Mid-market specialist Babson Capital Management has closed its third mezzanine and private equity fund on $1.58 billion, vaulting its target of $1.5 billion and just shy of a hard cap of $1.6 billion.
Launched in April, Tower Square Capital Partners III was significantly larger than both of its predecessor funds when it held a first close on roughly $1.37 billion in June, according to managing director Rick Spencer.
Tower Square Capital I closed on $265 million in October of 2002, while Tower Square Capital Partners II closed on $1 billion in January 2006.
Much like the prior vehicles, Babson will target the new fund toward North American companies in the small end of the middle market, defined as those with enterprise values of less than $200 million. Babson’s investments are typically structured with both mezzanine financing, normally between $8 million and $50 million, and equity co-investment, normally between $5 million and $15 million.
Despite the record size of the latest fund, Babson’s investment strategy will mirror that of its prior funds—a point the firm stressed to limited partners who have become increasingly concerned about style drifts with other managers.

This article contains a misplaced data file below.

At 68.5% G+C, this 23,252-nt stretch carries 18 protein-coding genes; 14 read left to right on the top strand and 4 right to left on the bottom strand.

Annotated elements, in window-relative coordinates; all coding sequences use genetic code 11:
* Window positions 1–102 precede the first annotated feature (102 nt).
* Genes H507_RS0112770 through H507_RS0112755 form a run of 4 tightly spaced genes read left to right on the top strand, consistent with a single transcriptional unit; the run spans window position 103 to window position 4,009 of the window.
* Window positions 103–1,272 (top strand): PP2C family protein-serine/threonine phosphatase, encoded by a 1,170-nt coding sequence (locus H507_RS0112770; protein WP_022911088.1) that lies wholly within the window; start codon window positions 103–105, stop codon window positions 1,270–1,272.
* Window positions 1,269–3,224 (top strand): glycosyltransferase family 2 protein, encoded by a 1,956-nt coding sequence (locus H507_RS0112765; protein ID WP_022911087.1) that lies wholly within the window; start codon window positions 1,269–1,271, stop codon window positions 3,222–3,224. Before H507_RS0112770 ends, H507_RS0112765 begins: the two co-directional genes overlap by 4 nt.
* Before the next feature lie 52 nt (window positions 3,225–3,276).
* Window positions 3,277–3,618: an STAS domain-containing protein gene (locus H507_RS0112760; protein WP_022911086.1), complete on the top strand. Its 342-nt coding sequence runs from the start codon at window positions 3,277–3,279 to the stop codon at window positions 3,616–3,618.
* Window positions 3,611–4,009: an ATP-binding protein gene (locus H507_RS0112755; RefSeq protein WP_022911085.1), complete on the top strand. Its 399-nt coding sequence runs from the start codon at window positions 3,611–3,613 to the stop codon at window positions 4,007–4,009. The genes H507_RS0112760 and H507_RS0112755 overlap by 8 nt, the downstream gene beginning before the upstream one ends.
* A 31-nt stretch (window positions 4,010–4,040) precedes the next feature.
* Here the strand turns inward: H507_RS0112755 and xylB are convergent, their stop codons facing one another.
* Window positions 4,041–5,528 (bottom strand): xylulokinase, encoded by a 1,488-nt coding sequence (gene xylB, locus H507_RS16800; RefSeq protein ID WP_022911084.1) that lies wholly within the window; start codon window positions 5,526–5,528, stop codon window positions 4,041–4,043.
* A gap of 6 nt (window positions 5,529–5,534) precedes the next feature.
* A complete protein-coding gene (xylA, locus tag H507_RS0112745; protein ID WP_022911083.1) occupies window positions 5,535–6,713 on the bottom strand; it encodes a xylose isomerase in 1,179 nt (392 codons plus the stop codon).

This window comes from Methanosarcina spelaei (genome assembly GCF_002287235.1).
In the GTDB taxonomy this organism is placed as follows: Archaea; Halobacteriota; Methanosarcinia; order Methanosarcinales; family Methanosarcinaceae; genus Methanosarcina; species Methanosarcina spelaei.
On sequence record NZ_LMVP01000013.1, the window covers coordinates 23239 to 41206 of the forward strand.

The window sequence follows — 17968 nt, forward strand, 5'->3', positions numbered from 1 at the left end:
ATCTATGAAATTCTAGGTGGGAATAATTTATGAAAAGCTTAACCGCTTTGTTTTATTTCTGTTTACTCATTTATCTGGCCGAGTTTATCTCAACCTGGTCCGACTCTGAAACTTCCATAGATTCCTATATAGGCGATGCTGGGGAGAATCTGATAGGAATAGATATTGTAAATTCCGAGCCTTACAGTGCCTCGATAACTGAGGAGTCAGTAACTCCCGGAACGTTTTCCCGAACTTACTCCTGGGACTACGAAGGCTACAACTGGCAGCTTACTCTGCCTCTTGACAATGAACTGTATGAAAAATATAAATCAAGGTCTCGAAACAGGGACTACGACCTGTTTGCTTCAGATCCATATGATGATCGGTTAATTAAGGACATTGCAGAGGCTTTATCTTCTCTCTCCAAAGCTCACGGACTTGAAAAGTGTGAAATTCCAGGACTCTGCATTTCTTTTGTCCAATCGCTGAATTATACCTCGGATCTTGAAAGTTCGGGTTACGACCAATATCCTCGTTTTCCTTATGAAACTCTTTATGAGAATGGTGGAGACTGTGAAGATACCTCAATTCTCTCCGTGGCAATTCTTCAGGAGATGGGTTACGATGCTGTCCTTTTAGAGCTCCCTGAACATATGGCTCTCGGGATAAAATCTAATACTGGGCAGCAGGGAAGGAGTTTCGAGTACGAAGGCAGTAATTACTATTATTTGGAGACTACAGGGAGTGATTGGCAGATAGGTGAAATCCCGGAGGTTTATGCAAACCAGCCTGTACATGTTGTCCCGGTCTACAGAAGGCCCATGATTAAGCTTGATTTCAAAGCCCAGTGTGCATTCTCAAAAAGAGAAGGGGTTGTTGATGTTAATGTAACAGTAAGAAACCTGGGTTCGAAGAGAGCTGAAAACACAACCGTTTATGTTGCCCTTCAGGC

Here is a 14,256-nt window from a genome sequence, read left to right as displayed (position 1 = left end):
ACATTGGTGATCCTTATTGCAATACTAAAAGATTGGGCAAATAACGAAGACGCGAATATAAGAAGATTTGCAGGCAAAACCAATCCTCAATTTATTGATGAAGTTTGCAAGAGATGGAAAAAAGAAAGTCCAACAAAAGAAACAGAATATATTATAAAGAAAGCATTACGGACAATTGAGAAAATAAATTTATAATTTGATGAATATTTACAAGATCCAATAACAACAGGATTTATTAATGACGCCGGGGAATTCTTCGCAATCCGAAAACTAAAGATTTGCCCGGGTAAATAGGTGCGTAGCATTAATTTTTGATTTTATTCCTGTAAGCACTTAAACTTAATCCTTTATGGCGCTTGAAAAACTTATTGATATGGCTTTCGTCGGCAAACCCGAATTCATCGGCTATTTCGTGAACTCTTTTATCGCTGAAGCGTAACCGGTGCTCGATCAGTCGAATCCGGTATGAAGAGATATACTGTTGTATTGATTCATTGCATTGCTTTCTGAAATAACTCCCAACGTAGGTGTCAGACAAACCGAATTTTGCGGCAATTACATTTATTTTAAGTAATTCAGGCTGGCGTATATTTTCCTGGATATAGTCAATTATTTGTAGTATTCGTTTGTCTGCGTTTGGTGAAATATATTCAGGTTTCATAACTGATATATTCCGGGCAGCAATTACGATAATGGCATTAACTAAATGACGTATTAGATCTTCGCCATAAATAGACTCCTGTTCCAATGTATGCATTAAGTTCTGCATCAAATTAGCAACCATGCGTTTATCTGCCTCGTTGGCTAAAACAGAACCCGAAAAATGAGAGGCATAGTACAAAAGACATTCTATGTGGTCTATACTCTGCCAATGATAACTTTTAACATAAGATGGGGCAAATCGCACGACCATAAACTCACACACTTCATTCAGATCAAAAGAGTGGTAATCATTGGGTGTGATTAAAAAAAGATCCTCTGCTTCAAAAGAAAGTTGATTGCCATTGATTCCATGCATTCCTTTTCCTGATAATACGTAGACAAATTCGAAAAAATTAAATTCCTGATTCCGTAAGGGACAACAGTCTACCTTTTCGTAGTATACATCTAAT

“The sensitivity around shifting style was definitely there when we were talking with our LP’s,” Spencer told PEO. “But there was proof that we were not going to allow our style to drift.”
Because the larger-sized fund will be making investments of similar sizes to past funds, the firm expects Townsquare III to complete more than 80 deals. Townsquare II completed 68 deals.
Babson has already deployed roughly 11 percent of the latest fund across 14 companies. All but one of those deals were struck before the Fall.
Investors in the third fund include domestic and international corporate and public pension plans, insurance companies, banks, high net worth individuals and families and funds of funds.
Roughly 90 percent of existing investors re-upped with the new fund, including Babson parent company Massachusetts Mutual Life Insurance Company, which committed $900 million.
Four existing investors declined to re-up, two of which were constrained by internal allocation problems, according to managing director Mike Klofas. Overweighting and other allocation issues have been roiling limited partners of all stripes and have contributed to a difficult fundraising environment.
Despite the downturn, the firm did succeed in developing new relationships with four investors.
Babson did not employ a placement agent in the fundraise.